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Diederich Crew—Lost on 15 July 1944 near Yap, MACR #6924
Yap Island Trip: Sharon Crowley Connor accompanied Pat Ranfranz and his wife in 2006 on a search trip to Yap Island to try and find his uncle's plane. Sharon held a memorial service out in the ocean in a place nearby where her dad's plane went down. READ SHARON'S TRIP BLOG
Excerpt about the Diederich Crew crash from book "The Long Rangers" by Sam Britt:
The real tragedy of the mission was the collision of two Liberators. There were several versions of the accident. George Krum, the ball turret gunner on Lt. Gage's (370th) crew had a good view since he was in the turret at the time. As he saw it, the Zero's crowded the formation in front of the 370th formation forcing them closer and closer together until one of the planes apparently got caught in the slip stream of the plane in front and both were pulled together like giant buzz saws, slashing each other until the two wings locked together and fell into the water. George saw seven to ten parachutes open. The Japanese pilots went down and strafed the parachutes and any survivors they could find in the water.
The 372nd version states that three minutes after the break away, the pilot flying the B-2 position was attacked by a Zeke pilot who apparently scored some damaging hits that caused the plane to swerve to the left and crash into plane #555 (Lt. Sylor, 370th) flying in the 370th formation. The two planes locked and burst into flames. Plane #555 broke in two at the forward end and bodies were seen to be hurled from the wreckage. Three chutes opened and drifted to the water, and this time the attacking fighter pilots did not strafe the parachutes. There were eleven crew members in the plane. Plane #555 was flying above and slightly overlapping Lt. Anthony Diedrich (372nd). The two planes hit the water about five to eight miles apart.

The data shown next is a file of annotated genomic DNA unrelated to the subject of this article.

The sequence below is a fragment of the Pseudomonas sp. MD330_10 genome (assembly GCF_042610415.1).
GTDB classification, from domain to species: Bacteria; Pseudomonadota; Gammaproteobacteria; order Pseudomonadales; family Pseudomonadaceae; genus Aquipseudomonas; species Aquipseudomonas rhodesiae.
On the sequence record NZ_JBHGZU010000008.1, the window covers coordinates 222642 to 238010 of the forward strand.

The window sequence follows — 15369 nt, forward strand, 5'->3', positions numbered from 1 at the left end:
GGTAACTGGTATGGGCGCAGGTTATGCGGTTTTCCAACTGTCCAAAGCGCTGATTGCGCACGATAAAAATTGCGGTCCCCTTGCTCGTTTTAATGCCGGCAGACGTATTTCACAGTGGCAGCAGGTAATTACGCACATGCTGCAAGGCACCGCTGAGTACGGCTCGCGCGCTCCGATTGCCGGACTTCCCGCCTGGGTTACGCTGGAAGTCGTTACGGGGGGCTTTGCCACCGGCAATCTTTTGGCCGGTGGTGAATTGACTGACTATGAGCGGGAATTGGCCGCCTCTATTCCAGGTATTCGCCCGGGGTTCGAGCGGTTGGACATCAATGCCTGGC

The collision as witnessed by Lt. Dooley (371st) and Lt. Blair (371st) and their crews present a slightly different version. They stated that the solver B-24 and a painted one side-slipped approximately five hundred feet under Lt. Blair's plane and that they were very close together. It was believed that prop wash caused the painted B-24, which was flying on the left wing of the silver one, suddenly to loose control. Its right wing struck the silver plane amidship and on the top of the fuselage. The wing crumpled and both planes exploded. No parachutes were seen to open. The 370th report stated that Lt. Sylor's (370th) plane was hit by another plane flying the B-3 position about ten minutes after bombs away. The waist and tail of Lt. Sylor's plane were chopped off; the planes locked wings and both crashed off the southwest end of Yap Island. Five parachutes were seen to open. It was not determined whether another plane, which was flying outside of B-3, crowded into B-1's prop wash or whether turbulence caused the planes to collide. The air was extremely turbulent.
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